Fire Musicby Liz Rosenberg
Winner of the 1985 Agnes Lynch Starrett Poetry Prize Rosenberg is eager to jump into experience with the innocence of an enthusiast and the vulnerability of a lover. . . . Her work shines."--New York Times Book Review
- University of Pittsburgh Press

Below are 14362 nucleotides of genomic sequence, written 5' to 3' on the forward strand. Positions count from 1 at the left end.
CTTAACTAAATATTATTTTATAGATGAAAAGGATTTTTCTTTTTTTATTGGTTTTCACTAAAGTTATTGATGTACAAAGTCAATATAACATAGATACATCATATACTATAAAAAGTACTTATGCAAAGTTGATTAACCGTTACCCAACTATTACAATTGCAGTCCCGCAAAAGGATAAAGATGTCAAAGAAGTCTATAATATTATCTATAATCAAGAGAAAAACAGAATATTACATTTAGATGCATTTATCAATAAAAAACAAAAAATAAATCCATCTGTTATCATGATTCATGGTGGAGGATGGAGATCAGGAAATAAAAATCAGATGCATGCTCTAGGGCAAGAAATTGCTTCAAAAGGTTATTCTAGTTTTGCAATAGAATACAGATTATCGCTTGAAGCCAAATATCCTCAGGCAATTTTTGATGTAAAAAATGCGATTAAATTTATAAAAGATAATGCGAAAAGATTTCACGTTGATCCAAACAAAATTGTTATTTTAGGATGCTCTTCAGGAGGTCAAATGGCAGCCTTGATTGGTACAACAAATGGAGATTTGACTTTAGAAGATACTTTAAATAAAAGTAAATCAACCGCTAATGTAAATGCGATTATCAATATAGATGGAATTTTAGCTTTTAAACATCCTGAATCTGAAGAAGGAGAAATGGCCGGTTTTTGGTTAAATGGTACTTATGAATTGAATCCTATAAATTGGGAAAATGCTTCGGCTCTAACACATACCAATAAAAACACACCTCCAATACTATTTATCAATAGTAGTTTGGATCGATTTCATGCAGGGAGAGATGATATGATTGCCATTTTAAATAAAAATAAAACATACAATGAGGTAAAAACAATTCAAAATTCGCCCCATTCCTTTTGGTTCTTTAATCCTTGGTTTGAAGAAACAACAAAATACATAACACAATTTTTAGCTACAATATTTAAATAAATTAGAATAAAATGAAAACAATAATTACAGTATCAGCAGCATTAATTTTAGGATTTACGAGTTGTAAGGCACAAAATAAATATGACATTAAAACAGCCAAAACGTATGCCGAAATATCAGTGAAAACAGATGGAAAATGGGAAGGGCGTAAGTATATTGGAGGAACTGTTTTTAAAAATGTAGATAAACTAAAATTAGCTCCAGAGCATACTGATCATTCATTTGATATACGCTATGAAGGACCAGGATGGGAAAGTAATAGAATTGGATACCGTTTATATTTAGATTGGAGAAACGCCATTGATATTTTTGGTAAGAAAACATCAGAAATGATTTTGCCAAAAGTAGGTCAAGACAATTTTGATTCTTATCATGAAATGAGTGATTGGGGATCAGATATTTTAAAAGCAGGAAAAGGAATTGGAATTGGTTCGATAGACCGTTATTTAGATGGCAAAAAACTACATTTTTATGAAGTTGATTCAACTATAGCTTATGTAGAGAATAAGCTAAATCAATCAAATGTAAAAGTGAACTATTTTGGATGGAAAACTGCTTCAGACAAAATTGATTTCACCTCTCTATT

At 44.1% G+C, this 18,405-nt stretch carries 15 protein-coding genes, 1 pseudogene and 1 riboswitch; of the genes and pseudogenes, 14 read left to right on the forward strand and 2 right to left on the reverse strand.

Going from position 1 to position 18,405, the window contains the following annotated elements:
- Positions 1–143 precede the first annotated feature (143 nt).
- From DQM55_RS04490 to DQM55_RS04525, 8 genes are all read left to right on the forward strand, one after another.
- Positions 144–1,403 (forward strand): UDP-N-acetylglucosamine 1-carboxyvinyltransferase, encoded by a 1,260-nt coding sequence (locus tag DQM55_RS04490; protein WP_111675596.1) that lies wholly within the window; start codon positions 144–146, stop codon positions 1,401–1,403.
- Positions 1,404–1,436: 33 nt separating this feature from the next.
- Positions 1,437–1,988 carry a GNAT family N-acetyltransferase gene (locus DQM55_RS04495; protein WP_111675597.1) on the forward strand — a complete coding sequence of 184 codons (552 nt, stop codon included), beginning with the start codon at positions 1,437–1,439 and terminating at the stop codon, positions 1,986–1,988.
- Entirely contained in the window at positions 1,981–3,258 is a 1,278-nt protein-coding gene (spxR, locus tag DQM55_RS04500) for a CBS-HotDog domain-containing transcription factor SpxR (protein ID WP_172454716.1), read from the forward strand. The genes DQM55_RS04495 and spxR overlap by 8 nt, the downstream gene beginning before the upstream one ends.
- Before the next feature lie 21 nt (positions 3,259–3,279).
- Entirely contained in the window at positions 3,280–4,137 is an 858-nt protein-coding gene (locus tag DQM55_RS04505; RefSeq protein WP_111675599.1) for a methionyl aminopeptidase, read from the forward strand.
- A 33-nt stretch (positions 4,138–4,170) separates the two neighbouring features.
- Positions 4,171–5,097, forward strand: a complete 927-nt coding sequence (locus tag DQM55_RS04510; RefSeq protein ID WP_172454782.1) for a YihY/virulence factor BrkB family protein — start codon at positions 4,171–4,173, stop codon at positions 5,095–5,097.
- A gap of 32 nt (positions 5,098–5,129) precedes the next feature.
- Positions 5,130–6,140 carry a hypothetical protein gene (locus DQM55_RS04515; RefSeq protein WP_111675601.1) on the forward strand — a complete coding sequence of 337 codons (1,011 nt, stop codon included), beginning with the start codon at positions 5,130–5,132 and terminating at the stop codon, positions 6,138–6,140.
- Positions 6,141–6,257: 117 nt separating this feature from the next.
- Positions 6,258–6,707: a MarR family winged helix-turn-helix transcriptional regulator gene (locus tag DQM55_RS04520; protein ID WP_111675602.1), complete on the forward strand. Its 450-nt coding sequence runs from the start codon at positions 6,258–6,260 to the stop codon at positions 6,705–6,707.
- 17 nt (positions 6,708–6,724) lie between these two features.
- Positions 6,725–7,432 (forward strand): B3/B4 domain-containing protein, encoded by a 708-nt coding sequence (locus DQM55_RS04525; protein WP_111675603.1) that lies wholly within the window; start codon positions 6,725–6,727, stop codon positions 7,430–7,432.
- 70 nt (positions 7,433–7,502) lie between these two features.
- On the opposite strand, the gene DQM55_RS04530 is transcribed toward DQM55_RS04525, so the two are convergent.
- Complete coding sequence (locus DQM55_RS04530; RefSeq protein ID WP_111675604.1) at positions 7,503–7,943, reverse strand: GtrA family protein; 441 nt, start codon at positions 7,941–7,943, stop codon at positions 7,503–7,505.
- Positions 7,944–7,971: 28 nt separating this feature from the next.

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A review on In the End, We are All Light By Liz Rosenberg View by Joseph Watson Liz Rosenberg known mainly for her role as a children¿s author has another side to her that most of us rarely get to see. The side of her that make up the elements of a stunning author. Liz has won several awards her his books, including the National Kellogg fellow in 1982, and the Agenes Starrett Poetry Prize for her book ¿The Fire Storm.¿ And this brings us to the Poem in question. In the End, We are All Light is a look into a part of life that many people never really look at the closely at. However it is these little thing that seem to make the different in ones life. Here Liz shows the reader how the rolls in life are shared between to people, in this poem mainly a man and his wife. Liz starts this simply worded poem out by stating a simple fact, ¿I love how old men carry purses for their wives.¿ And beings in discrib the little detail that are what her signature style of writing. Explaining how men seem to take the tasks handed to them by their mates with an objective outlook. Example of this again would be a man holding is wife¿s purse for her. The poem continues taking the reading on a trip into a world where the small become larger than life. As the poem begins to come to an ending point Liz starts to talk about what I can see to be the relationship between a man and a woman who have spent a long time together. How sometime people hold each other down in these expectation of one another that are formed after many years together. In the same light these expectation are also what ground us to the earth, giving someone a sense of self and support in a relationship. I am not the only one that thinks this poem as very good, for lack of a better word. Andy Brumer a book review writer for the New York Times wrote, ¿There is something extremely lovable about this book. Ms. Rosenberg is eager to jump into experience with the innocence of an enthusiast and the vulnerability of a lover.¿ I to find this to be true about the poem, it has a sense of playfulness to it that make for very interesting reading. Finding myself reading to everyone I met each time getting a different picture in my head of what Liz was trying to portray in words. ¿Liz writes with clarity and passion about themes that matter. The poem deserves a wide audience.¿ Writes Frank J. Lepkowski, Oak land Univ. Lib., Rochester, Mich. ¿She writes in a relaxed conversational style to which a sharp eye for metaphoric detail and dramatic situation add emotional depth and imaginative excitement.¿ Again I found this to be a true statement. Liz is someone that enjoys writing for the comment read. Drawing on her experience with children¿s books in how to relate a subject to the reader in a simply way, but so that the reader still getting a full account of the complexity in what is begin said. A prime example of the ability for the average to understand this work would be my own mother. I read to little poem to her and then asked her some questions like: What do you think that relationship between the two characters in the poem, the old man and the woman? And what was the simile of the ¿big tame birds¿ in relationship the characters? My mother was able to give me a fairly good answer to this question which was, ¿The man and woman her with no doubt husband and wife. The simile of the big tame birds, were in a sign of there relationship, stating how there life together has been come very tame, and `normalized¿ throughout the years.¿ This was a fairly good answer in my eyes. Seeing how my mother although very intelligent has very little poetic background. Again a testament to Liz¿s ability to write in a style that is easy for all to understand. After reading this poem, my interests were prompted to seek out some of other works; to my surprise she has published several books of poems. This poem came from a book title, ¿The Fire Music,¿ published in 1986.